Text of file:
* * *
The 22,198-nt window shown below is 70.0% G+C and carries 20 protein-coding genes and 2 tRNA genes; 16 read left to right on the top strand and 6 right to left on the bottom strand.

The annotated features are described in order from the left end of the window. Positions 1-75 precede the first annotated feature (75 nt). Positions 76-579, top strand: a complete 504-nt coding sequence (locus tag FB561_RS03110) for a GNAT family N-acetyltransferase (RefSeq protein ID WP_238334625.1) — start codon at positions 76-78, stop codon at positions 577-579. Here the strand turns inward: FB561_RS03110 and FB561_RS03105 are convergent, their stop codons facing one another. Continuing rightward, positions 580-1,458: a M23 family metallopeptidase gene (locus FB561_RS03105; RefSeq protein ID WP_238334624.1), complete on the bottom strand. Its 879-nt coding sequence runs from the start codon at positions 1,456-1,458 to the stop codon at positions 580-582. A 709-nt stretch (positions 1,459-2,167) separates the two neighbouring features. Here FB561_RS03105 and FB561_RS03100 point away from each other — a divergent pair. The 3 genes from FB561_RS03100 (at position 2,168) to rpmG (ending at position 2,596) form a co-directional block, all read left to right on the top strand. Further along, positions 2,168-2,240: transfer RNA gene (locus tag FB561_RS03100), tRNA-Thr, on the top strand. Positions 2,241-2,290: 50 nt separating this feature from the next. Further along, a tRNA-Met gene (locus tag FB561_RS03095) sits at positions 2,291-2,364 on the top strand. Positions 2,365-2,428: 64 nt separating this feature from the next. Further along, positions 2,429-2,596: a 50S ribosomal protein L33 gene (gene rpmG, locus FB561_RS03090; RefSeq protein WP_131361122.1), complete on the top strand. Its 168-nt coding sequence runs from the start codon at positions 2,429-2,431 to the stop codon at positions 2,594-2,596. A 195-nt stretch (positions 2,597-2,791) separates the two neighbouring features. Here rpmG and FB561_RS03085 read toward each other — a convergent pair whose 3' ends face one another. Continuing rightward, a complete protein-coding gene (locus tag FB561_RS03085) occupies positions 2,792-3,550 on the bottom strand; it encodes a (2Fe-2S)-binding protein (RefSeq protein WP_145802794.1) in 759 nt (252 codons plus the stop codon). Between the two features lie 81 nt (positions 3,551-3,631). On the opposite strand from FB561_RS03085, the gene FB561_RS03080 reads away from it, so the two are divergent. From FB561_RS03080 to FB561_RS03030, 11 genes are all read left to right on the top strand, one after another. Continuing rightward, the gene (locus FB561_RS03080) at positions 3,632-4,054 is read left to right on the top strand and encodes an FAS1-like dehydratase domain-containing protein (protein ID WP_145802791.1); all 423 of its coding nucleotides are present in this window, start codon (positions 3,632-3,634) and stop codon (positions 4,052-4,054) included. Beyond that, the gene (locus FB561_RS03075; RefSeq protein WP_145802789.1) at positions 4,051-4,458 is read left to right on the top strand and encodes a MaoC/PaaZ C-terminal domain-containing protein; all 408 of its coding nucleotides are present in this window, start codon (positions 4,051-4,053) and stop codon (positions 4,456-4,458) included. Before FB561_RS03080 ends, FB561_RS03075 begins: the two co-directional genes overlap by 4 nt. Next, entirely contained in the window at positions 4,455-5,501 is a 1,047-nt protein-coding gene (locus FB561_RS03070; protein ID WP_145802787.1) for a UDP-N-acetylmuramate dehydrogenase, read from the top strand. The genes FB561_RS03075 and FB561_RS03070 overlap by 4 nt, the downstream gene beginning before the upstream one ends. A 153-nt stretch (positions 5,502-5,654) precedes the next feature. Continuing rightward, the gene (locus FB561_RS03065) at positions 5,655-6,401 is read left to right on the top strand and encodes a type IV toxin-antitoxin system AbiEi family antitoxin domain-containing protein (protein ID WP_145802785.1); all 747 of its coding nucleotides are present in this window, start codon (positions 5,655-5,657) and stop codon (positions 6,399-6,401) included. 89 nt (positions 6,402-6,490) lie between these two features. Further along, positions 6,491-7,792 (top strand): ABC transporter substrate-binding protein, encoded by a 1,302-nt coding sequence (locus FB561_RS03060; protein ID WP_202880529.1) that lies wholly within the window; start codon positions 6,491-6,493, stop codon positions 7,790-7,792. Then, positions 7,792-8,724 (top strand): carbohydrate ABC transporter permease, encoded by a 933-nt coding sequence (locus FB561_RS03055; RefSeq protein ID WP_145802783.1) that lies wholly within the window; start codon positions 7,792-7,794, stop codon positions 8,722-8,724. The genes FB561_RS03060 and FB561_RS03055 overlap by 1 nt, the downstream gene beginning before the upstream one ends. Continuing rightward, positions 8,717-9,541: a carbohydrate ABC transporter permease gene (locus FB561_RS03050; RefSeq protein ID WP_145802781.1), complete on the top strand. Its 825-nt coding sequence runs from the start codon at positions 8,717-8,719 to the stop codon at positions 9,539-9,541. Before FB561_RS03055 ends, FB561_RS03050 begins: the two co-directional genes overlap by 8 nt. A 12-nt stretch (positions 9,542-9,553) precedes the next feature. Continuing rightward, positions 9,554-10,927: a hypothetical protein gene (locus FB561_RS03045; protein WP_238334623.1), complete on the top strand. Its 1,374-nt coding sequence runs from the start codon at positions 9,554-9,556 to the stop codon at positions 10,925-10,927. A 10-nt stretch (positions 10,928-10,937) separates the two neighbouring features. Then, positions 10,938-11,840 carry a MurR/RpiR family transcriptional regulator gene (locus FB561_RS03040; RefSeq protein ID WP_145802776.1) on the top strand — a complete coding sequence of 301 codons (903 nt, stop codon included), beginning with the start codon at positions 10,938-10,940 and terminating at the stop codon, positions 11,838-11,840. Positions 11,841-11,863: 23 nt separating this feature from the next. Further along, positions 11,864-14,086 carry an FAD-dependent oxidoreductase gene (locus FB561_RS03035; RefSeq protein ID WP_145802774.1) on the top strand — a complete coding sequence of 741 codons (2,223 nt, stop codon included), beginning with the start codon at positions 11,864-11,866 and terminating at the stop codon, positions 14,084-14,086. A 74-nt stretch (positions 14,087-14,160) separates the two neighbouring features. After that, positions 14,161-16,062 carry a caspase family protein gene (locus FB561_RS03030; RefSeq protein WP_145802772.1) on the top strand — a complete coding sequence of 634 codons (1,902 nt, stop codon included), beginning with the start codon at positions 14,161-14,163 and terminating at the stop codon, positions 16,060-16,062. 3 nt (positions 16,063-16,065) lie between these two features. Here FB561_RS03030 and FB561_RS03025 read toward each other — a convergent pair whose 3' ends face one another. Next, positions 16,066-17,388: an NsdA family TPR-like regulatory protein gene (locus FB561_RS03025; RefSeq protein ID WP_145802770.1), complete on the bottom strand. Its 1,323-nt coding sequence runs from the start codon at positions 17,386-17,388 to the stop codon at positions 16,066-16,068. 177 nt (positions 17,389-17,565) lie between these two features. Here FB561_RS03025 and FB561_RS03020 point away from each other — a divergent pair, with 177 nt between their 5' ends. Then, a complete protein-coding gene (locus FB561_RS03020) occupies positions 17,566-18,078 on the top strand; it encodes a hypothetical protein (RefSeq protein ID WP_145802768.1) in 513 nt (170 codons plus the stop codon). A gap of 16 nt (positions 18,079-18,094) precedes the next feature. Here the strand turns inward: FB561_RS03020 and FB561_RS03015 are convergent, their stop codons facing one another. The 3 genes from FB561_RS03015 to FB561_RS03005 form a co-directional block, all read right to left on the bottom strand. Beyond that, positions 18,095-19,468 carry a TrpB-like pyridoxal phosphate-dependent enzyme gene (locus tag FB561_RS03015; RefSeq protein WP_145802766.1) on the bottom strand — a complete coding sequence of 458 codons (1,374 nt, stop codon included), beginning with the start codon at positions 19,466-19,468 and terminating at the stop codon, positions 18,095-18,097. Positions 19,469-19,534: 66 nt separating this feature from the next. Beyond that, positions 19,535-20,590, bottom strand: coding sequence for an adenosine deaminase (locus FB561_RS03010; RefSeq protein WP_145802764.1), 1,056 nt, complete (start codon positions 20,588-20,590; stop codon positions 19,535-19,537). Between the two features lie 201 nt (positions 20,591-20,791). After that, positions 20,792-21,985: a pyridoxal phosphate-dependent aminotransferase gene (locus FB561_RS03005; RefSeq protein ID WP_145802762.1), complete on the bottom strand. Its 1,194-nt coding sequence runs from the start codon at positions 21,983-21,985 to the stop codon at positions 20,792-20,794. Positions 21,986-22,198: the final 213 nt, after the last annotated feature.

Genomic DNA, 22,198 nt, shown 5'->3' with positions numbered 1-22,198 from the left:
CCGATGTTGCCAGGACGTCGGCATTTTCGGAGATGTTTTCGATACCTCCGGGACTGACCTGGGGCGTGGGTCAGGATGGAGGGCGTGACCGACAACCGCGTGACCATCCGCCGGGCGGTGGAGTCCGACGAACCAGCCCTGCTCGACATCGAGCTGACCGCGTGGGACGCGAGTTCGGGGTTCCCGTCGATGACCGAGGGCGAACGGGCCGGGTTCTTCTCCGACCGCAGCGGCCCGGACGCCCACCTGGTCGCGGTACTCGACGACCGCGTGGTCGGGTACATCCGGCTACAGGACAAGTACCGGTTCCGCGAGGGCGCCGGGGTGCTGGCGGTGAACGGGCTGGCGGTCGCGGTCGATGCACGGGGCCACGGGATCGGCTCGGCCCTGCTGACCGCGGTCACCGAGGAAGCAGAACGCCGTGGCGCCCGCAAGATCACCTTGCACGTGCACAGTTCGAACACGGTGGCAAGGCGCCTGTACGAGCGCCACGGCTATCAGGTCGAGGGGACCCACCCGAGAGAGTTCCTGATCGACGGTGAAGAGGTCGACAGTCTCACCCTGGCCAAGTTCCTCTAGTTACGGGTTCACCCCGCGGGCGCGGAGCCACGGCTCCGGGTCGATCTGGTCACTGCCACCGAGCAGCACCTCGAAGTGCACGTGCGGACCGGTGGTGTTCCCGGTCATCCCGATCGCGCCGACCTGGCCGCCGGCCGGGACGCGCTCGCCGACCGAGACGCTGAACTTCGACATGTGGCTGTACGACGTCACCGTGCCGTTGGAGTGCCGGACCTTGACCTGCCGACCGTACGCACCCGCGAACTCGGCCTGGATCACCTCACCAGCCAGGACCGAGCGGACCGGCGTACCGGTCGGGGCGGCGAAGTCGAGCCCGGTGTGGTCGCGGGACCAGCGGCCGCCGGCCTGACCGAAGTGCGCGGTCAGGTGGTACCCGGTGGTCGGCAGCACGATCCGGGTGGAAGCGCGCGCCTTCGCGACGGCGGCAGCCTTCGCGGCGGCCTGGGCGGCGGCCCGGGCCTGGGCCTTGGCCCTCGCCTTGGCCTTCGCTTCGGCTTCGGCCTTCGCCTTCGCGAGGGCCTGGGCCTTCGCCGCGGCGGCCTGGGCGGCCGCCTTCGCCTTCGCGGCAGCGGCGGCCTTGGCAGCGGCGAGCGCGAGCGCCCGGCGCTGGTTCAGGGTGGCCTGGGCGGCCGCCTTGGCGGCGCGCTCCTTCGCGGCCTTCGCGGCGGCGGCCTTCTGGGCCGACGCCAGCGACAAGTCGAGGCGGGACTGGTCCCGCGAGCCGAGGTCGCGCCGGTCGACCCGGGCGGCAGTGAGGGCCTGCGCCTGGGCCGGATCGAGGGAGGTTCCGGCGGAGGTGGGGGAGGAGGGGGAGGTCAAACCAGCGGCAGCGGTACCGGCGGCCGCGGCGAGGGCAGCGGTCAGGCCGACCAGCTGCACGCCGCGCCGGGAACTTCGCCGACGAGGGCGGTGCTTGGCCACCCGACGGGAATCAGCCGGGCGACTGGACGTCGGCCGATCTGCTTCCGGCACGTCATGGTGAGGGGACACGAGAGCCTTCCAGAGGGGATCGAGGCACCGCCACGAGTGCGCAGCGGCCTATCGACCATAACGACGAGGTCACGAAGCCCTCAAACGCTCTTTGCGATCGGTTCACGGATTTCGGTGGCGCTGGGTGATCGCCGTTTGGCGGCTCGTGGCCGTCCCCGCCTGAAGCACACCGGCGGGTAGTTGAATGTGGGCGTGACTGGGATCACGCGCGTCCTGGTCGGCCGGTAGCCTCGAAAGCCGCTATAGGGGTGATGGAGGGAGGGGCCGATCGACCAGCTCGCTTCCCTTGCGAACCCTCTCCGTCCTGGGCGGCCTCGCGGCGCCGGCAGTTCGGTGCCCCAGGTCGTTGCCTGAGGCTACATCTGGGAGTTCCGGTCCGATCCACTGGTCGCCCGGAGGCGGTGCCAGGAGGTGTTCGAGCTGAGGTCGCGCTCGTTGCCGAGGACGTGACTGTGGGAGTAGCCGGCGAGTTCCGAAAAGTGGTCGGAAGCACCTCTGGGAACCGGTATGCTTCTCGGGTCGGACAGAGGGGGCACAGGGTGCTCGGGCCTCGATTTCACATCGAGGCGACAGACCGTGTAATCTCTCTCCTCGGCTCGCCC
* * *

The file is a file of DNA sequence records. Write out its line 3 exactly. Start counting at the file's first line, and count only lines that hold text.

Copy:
Genomic DNA, 22,198 nt, shown 5'->3' with positions numbered 1-22,198 from the left: